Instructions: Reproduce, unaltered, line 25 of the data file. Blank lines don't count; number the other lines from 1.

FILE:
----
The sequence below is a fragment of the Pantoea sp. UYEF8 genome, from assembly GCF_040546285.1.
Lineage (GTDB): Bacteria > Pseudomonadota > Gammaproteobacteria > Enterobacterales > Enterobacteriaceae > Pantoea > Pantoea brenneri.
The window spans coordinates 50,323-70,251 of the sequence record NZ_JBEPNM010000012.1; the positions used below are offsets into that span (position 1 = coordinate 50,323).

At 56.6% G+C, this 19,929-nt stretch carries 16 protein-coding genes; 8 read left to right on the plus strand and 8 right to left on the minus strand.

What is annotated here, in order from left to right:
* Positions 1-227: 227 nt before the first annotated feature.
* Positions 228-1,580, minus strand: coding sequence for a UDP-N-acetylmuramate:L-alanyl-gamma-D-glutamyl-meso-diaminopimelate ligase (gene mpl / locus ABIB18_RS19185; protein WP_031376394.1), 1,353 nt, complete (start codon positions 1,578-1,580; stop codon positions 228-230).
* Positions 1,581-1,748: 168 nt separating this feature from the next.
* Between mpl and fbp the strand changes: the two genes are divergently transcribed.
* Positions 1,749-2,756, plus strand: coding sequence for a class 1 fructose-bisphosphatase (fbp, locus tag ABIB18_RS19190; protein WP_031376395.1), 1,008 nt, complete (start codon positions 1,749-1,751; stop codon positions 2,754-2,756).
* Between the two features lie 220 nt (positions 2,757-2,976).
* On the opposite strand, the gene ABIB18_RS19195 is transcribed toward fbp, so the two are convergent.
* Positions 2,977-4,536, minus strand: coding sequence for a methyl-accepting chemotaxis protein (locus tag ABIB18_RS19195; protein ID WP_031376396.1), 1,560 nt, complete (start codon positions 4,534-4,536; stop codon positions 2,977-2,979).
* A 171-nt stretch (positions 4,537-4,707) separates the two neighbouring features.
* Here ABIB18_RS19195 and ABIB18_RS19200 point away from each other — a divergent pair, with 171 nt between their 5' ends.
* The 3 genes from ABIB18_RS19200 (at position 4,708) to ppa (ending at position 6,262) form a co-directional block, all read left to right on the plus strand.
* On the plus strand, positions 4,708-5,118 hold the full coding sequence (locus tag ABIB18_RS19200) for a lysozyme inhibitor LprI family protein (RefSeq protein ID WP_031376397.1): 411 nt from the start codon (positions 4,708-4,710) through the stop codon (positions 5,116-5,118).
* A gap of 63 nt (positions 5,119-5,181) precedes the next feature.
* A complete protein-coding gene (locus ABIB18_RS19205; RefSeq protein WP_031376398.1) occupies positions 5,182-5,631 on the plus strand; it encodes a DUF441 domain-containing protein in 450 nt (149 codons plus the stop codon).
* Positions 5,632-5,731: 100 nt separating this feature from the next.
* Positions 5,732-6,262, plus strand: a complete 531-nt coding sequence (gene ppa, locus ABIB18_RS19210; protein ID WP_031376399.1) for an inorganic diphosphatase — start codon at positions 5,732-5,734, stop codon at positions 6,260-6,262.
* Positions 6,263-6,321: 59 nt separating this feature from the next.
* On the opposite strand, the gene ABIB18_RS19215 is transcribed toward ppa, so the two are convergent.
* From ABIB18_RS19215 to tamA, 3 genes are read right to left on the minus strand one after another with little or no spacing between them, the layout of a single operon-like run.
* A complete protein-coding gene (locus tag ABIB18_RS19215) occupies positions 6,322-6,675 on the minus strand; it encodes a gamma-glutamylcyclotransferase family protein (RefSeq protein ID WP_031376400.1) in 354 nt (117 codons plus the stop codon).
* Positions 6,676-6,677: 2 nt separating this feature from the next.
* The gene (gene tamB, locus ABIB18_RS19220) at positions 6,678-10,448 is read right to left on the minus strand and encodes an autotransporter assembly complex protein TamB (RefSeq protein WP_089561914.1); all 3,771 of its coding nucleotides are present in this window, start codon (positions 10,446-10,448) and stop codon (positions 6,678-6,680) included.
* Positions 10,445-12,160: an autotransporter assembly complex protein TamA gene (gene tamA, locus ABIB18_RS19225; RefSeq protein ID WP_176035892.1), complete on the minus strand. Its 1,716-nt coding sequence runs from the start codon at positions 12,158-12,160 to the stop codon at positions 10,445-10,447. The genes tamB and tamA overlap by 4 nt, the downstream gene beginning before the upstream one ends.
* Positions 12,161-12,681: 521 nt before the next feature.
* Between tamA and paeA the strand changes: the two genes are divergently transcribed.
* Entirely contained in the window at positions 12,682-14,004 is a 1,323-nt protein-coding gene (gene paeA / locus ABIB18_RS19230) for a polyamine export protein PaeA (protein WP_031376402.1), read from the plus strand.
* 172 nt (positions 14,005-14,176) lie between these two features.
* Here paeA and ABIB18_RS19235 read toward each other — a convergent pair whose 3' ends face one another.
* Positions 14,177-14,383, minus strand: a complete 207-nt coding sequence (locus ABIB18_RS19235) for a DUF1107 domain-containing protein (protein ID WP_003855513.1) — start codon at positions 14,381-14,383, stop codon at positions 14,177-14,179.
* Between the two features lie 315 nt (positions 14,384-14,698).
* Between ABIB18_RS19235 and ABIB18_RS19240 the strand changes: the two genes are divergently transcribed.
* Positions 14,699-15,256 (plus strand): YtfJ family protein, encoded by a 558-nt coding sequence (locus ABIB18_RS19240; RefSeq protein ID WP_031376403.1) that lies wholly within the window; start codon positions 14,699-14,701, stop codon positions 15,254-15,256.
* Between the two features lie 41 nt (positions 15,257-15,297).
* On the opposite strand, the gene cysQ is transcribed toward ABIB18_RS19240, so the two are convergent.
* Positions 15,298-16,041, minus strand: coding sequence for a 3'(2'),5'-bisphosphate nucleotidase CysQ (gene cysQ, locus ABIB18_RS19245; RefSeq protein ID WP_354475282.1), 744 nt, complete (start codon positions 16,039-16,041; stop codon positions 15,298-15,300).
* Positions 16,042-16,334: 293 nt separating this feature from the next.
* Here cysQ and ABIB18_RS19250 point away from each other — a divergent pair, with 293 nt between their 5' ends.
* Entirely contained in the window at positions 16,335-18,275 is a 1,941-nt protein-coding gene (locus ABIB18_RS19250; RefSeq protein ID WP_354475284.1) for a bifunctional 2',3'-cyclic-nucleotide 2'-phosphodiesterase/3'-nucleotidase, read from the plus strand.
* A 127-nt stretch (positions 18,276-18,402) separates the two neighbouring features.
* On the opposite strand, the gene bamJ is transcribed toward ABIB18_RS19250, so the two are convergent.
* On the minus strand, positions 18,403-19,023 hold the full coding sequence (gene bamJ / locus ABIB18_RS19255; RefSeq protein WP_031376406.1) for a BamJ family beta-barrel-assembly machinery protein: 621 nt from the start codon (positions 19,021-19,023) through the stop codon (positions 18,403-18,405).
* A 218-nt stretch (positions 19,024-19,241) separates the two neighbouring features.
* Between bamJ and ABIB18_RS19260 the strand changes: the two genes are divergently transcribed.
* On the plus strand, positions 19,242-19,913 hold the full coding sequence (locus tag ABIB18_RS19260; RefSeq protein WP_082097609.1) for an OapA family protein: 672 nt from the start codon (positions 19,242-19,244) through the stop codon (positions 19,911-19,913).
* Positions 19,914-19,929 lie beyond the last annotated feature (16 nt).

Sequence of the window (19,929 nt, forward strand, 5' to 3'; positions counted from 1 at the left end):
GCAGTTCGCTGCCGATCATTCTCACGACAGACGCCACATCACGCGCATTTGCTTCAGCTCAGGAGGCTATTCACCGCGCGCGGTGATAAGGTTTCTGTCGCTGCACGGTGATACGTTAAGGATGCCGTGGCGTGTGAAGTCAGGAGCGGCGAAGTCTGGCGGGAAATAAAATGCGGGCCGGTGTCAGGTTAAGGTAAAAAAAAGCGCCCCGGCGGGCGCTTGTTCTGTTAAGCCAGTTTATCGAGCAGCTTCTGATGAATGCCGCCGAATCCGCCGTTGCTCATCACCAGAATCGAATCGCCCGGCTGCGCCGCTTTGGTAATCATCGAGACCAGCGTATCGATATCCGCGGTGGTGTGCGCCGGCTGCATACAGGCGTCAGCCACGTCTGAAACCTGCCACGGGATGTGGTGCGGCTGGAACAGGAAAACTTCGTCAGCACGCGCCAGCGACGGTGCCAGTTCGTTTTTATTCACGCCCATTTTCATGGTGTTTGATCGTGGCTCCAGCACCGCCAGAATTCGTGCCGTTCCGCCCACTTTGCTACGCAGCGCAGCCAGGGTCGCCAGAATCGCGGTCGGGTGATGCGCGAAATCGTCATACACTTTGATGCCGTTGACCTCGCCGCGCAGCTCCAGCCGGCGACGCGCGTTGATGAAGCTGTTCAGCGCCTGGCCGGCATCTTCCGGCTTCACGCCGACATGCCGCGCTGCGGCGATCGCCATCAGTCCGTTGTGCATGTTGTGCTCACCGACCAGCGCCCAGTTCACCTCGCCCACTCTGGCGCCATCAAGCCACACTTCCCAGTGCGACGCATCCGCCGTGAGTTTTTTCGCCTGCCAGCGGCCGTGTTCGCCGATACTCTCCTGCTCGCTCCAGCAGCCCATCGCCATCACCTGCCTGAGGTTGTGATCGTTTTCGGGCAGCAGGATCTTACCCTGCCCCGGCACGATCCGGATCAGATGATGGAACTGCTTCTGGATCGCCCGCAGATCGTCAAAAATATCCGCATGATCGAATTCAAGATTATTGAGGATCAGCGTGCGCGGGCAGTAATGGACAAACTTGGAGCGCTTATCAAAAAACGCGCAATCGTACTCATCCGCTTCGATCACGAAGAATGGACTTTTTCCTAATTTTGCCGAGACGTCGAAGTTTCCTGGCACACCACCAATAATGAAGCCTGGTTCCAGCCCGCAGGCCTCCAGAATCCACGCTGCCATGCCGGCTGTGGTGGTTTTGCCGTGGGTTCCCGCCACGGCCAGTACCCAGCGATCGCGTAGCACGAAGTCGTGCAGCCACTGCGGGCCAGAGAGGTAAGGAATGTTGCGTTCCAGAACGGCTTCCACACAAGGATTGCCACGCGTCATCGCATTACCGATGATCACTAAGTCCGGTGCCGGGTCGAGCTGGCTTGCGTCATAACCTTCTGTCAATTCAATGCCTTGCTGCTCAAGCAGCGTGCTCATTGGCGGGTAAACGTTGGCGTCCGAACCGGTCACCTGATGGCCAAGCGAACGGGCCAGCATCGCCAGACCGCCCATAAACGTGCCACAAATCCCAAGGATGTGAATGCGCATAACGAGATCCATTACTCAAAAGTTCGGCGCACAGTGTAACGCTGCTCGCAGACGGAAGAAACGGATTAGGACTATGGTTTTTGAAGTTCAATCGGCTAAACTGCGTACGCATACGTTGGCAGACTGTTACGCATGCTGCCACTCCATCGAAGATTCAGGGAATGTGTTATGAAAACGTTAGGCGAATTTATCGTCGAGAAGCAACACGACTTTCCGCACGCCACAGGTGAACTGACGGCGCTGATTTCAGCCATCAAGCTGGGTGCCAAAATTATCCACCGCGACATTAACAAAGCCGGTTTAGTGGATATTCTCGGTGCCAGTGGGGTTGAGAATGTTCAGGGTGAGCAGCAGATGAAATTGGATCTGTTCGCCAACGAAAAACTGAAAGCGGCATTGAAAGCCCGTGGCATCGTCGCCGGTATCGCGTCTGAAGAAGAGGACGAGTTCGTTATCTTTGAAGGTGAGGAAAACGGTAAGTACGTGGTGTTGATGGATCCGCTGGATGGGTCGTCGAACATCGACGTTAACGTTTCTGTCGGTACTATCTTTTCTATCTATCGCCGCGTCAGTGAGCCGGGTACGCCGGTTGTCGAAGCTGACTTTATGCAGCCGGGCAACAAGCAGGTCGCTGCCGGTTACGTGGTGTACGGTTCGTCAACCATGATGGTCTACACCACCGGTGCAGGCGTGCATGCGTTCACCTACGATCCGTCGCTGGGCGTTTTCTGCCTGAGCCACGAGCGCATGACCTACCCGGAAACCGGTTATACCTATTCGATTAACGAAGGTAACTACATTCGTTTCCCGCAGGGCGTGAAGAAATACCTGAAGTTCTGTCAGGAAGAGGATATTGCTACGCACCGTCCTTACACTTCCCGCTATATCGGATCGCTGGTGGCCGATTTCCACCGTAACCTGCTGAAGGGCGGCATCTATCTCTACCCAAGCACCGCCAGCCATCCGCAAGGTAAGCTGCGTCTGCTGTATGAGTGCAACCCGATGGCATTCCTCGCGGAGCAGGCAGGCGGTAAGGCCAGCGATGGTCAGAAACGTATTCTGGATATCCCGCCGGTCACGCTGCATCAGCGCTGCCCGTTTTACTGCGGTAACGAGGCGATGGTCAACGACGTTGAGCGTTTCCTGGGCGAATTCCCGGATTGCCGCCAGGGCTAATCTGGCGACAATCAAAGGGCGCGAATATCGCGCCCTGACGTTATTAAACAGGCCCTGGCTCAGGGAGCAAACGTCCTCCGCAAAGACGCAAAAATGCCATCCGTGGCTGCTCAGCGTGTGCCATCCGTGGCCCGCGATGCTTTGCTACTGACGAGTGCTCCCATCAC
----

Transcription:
* A complete protein-coding gene (locus tag ABIB18_RS19215) occupies positions 6,322-6,675 on the minus strand; it encodes a gamma-glutamylcyclotransferase family protein (RefSeq protein ID WP_031376400.1) in 354 nt (117 codons plus the stop codon).